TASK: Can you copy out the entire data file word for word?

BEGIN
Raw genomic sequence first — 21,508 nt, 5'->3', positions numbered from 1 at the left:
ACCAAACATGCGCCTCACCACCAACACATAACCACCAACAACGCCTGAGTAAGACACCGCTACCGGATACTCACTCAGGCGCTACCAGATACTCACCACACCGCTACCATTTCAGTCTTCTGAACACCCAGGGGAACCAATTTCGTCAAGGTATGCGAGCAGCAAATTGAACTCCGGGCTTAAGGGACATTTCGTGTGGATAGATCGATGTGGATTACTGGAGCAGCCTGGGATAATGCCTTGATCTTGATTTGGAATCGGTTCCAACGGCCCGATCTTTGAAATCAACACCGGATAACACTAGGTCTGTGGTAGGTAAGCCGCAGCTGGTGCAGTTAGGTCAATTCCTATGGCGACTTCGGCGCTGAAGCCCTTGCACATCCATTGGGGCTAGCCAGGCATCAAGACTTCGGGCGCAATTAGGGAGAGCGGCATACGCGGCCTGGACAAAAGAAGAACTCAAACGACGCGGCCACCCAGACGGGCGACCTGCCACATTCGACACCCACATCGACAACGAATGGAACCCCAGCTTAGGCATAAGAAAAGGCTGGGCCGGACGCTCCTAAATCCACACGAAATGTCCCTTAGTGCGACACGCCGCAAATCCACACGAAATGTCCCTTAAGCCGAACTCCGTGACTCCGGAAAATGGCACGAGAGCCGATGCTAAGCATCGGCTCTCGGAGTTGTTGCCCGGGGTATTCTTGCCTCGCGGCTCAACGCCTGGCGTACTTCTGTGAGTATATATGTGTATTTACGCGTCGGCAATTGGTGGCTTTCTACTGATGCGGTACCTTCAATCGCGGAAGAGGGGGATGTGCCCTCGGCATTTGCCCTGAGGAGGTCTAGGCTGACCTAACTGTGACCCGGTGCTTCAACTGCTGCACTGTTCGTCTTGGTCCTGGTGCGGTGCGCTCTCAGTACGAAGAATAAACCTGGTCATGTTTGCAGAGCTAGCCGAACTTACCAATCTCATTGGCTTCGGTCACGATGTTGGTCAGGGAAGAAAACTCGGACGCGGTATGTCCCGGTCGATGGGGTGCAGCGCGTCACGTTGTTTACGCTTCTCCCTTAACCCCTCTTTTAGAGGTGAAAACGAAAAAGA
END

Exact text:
Raw genomic sequence first — 21,508 nt, 5'->3', positions numbered from 1 at the left:
ACCAAACATGCGCCTCACCACCAACACATAACCACCAACAACGCCTGAGTAAGACACCGCTACCGGATACTCACTCAGGCGCTACCAGATACTCACCACACCGCTACCATTTCAGTCTTCTGAACACCCAGGGGAACCAATTTCGTCAAGGTATGCGAGCAGCAAATTGAACTCCGGGCTTAAGGGACATTTCGTGTGGATAGATCGATGTGGATTACTGGAGCAGCCTGGGATAATGCCTTGATCTTGATTTGGAATCGGTTCCAACGGCCCGATCTTTGAAATCAACACCGGATAACACTAGGTCTGTGGTAGGTAAGCCGCAGCTGGTGCAGTTAGGTCAATTCCTATGGCGACTTCGGCGCTGAAGCCCTTGCACATCCATTGGGGCTAGCCAGGCATCAAGACTTCGGGCGCAATTAGGGAGAGCGGCATACGCGGCCTGGACAAAAGAAGAACTCAAACGACGCGGCCACCCAGACGGGCGACCTGCCACATTCGACACCCACATCGACAACGAATGGAACCCCAGCTTAGGCATAAGAAAAGGCTGGGCCGGACGCTCCTAAATCCACACGAAATGTCCCTTAGTGCGACACGCCGCAAATCCACACGAAATGTCCCTTAAGCCGAACTCCGTGACTCCGGAAAATGGCACGAGAGCCGATGCTAAGCATCGGCTCTCGGAGTTGTTGCCCGGGGTATTCTTGCCTCGCGGCTCAACGCCTGGCGTACTTCTGTGAGTATATATGTGTATTTACGCGTCGGCAATTGGTGGCTTTCTACTGATGCGGTACCTTCAATCGCGGAAGAGGGGGATGTGCCCTCGGCATTTGCCCTGAGGAGGTCTAGGCTGACCTAACTGTGACCCGGTGCTTCAACTGCTGCACTGTTCGTCTTGGTCCTGGTGCGGTGCGCTCTCAGTACGAAGAATAAACCTGGTCATGTTTGCAGAGCTAGCCGAACTTACCAATCTCATTGGCTTCGGTCACGATGTTGGTCAGGGAAGAAAACTCGGACGCGGTATGTCCCGGTCGATGGGGTGCAGCGCGTCACGTTGTTTACGCTTCTCCCTTAACCCCTCTTTTAGAGGTGAAAACGAAAAAGA